October 20th, 2009
by Mike T Nelson · Filed Under: athletic performance · neurology · neuroplasticity · nutrition
Below is an abstract on how you can increase the calories you burn while working to drop body fat without a decrease in performance. As always, if you want to deflate the muffin top you need to take in fewer calories than you burn off. If you miss that part, you will not loose weight. But once you have that down, the tip below may help you out.
The take away is that a calorie free beverage during training, appears to help performance about 2-3%. Nothing huge there, but since you did not take in any calories it might help a bit.
Our perception molds our reality, so if you THINK you are drinking calories, you can get a slight performance boost. To quote Jodie L. Rummer “potential for pre-performance brain input could be huge!” The biggest changes in performance will be advances in neuroscience, and we are just on the very edge of unraveling it. I believe this study was one of the first to look at a performance change combined with fMRI (brain imaging) in relation to an ergogenic beverage.
Let me know what you think
Mike T Nelson
Go rinse your mouth: a novel way to improve endurance performance? J Physiol June 1, 2009 587 (11) 2425-2426; published ahead of print March 30, 2009,
1. E. S. Chambers1,
2. M. W. Bridge1 and
3. D. A. Jones1,2
Exercise studies have suggested that the presence of carbohydrate in the human mouth activates regions of the brain that can enhance exercise performance but direct evidence of such a mechanism is limited. The first aim of the present study was to observe how rinsing the mouth with solutions containing glucose and maltodextrin, disguised with artificial sweetener, would affect exercise performance. The second aim was to use functional magnetic resonance imaging (fMRI) to identify the brain regions activated by these substances. In Study 1A, eight endurance-trained cyclists (Graphic 60.8 ± 4.1 ml kg?1 min?1) completed a cycle time trial (total work = 914 ± 29 kJ) significantly faster when rinsing their mouths with a 6.4% glucose solution compared with a placebo containing saccharin (60.4 ± 3.7 and 61.6 ± 3.8 min, respectively, P = 0.007). The corresponding fMRI study (Study 1B) revealed that oral exposure to glucose activated reward-related brain regions, including the anterior cingulate cortex and striatum, which were unresponsive to saccharin. In Study 2A, eight endurance-trained cyclists (Graphic 57.8 ± 3.2 ml kg?1 min?1) tested the effect of rinsing with a 6.4% maltodextrin solution on exercise performance, showing it to significantly reduce the time to complete the cycle time trial (total work = 837 ± 68 kJ) compared to an artificially sweetened placebo (62.6 ± 4.7 and 64.6 ± 4.9 min, respectively, P = 0.012). The second neuroimaging study (Study 2B) compared the cortical response to oral maltodextrin and glucose, revealing a similar pattern of brain activation in response to the two carbohydrate solutions, including areas of the insula/frontal operculum, orbitofrontal cortex and striatum. The results suggest that the improvement in exercise performance that is observed when carbohydrate is present in the mouth may be due to the activation of brain regions believed to be involved in reward and motor control. The findings also suggest that there may be a class of so far unidentified oral receptors that respond to carbohydrate independently of those for sweetness.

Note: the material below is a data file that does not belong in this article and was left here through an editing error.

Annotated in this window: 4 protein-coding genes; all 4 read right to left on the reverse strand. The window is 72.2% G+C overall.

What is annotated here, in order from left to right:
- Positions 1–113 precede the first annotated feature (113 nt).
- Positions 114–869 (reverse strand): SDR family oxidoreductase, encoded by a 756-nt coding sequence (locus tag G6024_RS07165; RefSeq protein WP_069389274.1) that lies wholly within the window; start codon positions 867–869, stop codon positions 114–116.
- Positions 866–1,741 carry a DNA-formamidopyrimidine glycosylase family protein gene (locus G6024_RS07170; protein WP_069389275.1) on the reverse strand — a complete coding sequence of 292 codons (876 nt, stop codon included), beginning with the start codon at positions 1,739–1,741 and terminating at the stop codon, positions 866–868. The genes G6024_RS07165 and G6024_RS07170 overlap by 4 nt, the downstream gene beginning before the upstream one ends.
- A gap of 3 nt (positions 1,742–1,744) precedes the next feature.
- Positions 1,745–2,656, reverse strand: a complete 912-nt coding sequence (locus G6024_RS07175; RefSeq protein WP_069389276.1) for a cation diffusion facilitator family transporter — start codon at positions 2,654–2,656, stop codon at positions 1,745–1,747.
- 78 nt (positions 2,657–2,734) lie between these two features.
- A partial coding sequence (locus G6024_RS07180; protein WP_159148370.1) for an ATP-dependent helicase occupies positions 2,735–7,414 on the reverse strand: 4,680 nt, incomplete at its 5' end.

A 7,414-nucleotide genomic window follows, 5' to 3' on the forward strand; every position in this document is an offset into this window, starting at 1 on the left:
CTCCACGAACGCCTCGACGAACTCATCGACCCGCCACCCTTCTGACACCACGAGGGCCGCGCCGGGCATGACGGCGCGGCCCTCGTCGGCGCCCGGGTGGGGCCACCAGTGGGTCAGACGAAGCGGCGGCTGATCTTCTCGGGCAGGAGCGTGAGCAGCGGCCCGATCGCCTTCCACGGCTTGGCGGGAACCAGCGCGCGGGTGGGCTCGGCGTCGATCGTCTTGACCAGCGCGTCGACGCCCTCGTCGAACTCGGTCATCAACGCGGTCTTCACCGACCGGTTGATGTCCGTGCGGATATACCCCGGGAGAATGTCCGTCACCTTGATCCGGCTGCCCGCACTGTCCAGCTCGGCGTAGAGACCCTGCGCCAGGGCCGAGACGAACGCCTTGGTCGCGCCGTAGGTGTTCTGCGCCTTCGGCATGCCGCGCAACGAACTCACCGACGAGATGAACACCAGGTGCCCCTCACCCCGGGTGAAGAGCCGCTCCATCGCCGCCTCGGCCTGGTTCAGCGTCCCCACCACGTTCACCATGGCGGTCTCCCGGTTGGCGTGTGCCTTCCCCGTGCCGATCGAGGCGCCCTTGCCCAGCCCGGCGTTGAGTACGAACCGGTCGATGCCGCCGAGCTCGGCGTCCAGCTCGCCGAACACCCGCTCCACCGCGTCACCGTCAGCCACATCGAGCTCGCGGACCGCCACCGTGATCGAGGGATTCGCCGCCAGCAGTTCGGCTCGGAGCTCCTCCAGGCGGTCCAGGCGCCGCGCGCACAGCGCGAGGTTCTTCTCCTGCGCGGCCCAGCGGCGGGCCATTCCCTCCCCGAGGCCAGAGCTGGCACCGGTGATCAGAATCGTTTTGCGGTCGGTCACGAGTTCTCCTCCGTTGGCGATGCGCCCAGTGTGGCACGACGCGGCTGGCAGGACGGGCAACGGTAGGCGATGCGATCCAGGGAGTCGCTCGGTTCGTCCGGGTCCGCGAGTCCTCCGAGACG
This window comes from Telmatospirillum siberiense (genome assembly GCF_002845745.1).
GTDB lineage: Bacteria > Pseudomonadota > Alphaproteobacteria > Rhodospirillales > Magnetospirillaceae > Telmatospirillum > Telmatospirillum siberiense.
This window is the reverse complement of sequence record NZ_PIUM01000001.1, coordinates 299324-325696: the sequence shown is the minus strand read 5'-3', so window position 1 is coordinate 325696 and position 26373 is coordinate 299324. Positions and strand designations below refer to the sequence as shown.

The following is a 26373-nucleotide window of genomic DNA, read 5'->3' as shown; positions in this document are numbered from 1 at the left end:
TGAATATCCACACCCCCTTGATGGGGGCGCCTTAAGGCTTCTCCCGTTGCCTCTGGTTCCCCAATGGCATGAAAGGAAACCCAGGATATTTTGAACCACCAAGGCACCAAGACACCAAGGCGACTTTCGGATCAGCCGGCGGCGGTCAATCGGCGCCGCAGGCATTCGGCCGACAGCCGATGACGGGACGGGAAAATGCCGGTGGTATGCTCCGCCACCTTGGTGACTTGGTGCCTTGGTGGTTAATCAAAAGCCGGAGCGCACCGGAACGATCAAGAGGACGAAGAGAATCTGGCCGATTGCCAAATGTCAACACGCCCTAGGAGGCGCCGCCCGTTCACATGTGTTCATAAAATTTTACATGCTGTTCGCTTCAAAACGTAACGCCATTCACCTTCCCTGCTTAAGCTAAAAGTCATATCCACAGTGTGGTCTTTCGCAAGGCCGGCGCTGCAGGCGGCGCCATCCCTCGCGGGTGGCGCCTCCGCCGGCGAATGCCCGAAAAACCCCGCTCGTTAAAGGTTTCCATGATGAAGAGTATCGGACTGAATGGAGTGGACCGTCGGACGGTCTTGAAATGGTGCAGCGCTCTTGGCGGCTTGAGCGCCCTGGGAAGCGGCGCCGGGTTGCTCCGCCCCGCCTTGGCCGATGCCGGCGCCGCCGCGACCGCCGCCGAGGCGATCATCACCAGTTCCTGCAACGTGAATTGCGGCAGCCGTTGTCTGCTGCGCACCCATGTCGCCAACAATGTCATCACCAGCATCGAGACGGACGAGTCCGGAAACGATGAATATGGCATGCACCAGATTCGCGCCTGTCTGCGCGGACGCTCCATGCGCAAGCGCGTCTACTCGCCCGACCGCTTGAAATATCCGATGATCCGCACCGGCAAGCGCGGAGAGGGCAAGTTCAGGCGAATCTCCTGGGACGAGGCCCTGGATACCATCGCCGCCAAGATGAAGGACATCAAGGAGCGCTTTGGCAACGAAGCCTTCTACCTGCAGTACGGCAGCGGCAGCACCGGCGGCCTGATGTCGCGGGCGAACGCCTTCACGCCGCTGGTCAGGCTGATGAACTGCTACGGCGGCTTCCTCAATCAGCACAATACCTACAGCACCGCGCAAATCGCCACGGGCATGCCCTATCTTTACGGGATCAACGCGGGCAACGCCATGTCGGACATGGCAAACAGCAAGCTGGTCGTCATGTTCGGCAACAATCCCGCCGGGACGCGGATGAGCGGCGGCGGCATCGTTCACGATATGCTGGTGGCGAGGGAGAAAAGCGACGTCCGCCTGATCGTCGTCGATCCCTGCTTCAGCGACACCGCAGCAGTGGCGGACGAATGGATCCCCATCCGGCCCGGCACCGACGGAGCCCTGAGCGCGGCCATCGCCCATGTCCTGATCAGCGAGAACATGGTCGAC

(Resubmitted 2 October 2008; accepted after revision 17 February 2009; first published online 23 February 2009)